Beware the unemployment monster...government!

unemployedThe way politicians and economists carry on you’d think unemployment was the greatest and most devastating scourge of our time.  Don’t get me wrong, it is terrible for individuals to experience unemployment for a prolonged period of time, and the toll it can take on primary bread-winners within the family setting is often tremendous. One would not want to wish prolonged unemployment upon anyone.

But, like all aspects of economics, unemployment has to be placed in the broader context in which it occurs.  Not all unemployment is created equal.

While unemployment has a clear manifestation in joblessness, joblessness is not the evil we should be concerned about.  Instead we need to see unemployment’s hidden causes as the real evil.

We have to ask ourselves, why is there unemployment when there is still scarcity and need?  Surely in a world of scarce resources, and widespread and complex wants and needs, there should be no involuntary unemployment?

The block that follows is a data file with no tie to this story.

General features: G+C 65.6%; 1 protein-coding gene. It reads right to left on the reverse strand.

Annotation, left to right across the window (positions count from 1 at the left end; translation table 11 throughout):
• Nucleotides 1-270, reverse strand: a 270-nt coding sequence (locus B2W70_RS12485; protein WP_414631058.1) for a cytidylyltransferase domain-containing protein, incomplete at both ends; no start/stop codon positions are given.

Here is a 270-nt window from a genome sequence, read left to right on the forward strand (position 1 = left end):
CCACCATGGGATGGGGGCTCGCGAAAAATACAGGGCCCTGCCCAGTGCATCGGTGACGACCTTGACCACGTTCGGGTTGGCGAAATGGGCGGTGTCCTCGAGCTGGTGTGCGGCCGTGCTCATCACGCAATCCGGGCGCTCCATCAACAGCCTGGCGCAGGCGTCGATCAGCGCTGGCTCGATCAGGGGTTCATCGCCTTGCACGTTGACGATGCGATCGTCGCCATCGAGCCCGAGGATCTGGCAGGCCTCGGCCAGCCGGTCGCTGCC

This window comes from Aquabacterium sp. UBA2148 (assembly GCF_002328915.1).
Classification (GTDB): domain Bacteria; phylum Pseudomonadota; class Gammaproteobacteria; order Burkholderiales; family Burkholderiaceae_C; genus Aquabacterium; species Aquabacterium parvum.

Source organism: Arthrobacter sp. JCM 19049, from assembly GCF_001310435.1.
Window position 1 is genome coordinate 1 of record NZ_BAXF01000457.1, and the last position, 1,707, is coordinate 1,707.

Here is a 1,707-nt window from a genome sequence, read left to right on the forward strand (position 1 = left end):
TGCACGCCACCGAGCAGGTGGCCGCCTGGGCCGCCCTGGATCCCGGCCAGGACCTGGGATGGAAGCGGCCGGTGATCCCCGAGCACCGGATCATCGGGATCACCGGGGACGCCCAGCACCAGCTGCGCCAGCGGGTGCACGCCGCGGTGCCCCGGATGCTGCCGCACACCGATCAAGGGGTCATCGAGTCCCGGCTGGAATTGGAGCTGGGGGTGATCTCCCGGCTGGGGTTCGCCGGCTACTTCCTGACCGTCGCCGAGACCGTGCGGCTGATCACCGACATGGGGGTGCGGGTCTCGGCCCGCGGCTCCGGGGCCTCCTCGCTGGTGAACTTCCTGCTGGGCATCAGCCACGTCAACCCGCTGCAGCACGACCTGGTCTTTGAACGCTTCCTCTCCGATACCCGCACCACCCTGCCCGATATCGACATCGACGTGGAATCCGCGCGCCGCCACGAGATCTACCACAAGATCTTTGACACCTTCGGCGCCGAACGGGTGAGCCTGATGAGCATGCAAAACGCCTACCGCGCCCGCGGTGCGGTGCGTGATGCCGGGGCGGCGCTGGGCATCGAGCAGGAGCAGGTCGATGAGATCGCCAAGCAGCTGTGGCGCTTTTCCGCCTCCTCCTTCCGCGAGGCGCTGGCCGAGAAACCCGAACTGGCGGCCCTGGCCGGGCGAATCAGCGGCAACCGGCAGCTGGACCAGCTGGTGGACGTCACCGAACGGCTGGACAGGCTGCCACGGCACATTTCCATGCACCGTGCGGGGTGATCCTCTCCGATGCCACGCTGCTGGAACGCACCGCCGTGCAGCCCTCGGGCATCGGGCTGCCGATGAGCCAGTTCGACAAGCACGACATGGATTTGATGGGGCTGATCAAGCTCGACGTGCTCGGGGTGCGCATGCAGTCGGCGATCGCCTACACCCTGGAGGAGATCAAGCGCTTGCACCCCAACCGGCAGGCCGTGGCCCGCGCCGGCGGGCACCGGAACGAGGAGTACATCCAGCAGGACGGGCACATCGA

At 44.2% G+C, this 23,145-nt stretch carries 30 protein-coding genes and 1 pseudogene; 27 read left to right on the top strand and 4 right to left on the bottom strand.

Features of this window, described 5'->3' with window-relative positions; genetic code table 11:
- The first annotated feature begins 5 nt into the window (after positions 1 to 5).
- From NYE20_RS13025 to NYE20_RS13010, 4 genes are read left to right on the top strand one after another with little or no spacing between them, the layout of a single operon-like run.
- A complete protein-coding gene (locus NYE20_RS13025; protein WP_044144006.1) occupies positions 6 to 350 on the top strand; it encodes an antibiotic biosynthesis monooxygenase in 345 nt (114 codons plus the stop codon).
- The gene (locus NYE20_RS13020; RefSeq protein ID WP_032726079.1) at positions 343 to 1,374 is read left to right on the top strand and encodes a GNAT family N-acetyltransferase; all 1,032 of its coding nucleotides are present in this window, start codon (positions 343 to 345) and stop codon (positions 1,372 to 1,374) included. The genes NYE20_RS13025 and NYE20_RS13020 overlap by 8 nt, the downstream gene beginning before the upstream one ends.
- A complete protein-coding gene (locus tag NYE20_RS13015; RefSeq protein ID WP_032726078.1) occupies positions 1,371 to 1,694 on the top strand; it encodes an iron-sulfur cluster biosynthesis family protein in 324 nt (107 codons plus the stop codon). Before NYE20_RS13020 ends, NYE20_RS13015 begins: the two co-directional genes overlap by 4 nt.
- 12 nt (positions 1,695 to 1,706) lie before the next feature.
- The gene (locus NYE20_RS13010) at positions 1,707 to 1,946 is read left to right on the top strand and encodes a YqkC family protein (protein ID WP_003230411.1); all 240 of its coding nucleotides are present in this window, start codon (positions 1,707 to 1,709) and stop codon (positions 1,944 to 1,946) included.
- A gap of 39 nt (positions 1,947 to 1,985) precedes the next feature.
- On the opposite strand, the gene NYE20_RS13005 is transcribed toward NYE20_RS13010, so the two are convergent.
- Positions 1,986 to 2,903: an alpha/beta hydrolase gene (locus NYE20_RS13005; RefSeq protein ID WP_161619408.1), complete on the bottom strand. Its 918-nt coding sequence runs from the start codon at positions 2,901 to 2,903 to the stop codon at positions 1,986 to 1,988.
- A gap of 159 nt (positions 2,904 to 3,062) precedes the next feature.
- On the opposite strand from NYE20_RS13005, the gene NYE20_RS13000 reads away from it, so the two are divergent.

But there is, so we need to briefly examine why.

Unemployment, at its root, occurs when the employers cannot hire all the job seekers at the prevailing market prices of labour.  Minimum wage laws create unemployment by placing a floor under wages.  Some companies can still afford to hire as many workers as they want despite this wage floor, while others may only be able to hire some of the workers they desire.  The most marginal businesses will not be able to hire any workers and will go out of business as they are only profitable if they pay wages under the wage floor.

Think how perverse this: A company is willing and able to provide a product to the market that meets people’s needs.  The company is willing and able to pay a wage below the wage floor.  The prospective employees are willing and able to accept such a wage.  Everyone wants this to go ahead – the customers, the entrepreneur, and the prospective employees.  Yet, government says this enterprise is illegal and may not operate.  If it operates, government will come a knockin’ with a warrant to force up the wages to the minimum wage – in effect, the government issues a legal death sentence on productive endeavour.

Folks, this is how government creates unemployment.

When we see mass unemployment, one of the big questions we should be asking ourselves is, why does government insist on sticking to its minimum wage laws and perpetuating poverty?  We should be angry alright, but not angry at ‘unemployment’, angry at the state for insisting it controls our rights to commercial freedom, freedom of association, and freedom of contract.